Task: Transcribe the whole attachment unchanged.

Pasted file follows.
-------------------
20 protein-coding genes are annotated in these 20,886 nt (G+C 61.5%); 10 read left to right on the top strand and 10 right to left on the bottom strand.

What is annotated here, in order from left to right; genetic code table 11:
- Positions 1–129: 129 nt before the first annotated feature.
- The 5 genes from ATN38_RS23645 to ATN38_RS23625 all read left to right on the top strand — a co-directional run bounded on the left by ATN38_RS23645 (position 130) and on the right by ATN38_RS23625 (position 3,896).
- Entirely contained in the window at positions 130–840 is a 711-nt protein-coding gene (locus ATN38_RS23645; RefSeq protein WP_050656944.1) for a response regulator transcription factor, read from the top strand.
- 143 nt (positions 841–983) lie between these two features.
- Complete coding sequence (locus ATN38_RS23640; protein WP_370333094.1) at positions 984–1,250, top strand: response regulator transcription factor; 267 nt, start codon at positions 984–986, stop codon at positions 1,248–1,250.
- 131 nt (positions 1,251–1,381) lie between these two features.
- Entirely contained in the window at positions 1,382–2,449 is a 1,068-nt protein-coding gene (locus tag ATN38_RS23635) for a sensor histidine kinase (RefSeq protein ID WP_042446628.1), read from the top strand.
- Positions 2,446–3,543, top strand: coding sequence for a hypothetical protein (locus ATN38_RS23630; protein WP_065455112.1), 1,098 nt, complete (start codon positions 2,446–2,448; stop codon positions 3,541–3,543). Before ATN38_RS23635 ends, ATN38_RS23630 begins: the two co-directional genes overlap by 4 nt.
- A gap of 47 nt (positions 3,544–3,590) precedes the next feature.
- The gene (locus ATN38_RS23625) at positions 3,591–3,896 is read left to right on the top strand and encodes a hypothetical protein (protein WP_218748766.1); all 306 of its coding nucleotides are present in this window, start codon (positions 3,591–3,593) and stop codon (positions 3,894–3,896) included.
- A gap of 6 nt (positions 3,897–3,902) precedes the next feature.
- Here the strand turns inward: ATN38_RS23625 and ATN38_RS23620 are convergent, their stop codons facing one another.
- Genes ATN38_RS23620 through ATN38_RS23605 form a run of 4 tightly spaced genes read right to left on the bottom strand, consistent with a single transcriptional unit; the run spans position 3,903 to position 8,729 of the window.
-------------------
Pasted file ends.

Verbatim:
20 protein-coding genes are annotated in these 20,886 nt (G+C 61.5%); 10 read left to right on the top strand and 10 right to left on the bottom strand.

What is annotated here, in order from left to right; genetic code table 11:
- Positions 1–129: 129 nt before the first annotated feature.
- The 5 genes from ATN38_RS23645 to ATN38_RS23625 all read left to right on the top strand — a co-directional run bounded on the left by ATN38_RS23645 (position 130) and on the right by ATN38_RS23625 (position 3,896).
- Entirely contained in the window at positions 130–840 is a 711-nt protein-coding gene (locus ATN38_RS23645; RefSeq protein WP_050656944.1) for a response regulator transcription factor, read from the top strand.
- 143 nt (positions 841–983) lie between these two features.
- Complete coding sequence (locus ATN38_RS23640; protein WP_370333094.1) at positions 984–1,250, top strand: response regulator transcription factor; 267 nt, start codon at positions 984–986, stop codon at positions 1,248–1,250.
- 131 nt (positions 1,251–1,381) lie between these two features.
- Entirely contained in the window at positions 1,382–2,449 is a 1,068-nt protein-coding gene (locus tag ATN38_RS23635) for a sensor histidine kinase (RefSeq protein ID WP_042446628.1), read from the top strand.
- Positions 2,446–3,543, top strand: coding sequence for a hypothetical protein (locus ATN38_RS23630; protein WP_065455112.1), 1,098 nt, complete (start codon positions 2,446–2,448; stop codon positions 3,541–3,543). Before ATN38_RS23635 ends, ATN38_RS23630 begins: the two co-directional genes overlap by 4 nt.
- A gap of 47 nt (positions 3,544–3,590) precedes the next feature.
- The gene (locus ATN38_RS23625) at positions 3,591–3,896 is read left to right on the top strand and encodes a hypothetical protein (protein WP_218748766.1); all 306 of its coding nucleotides are present in this window, start codon (positions 3,591–3,593) and stop codon (positions 3,894–3,896) included.
- A gap of 6 nt (positions 3,897–3,902) precedes the next feature.
- Here the strand turns inward: ATN38_RS23625 and ATN38_RS23620 are convergent, their stop codons facing one another.
- Genes ATN38_RS23620 through ATN38_RS23605 form a run of 4 tightly spaced genes read right to left on the bottom strand, consistent with a single transcriptional unit; the run spans position 3,903 to position 8,729 of the window.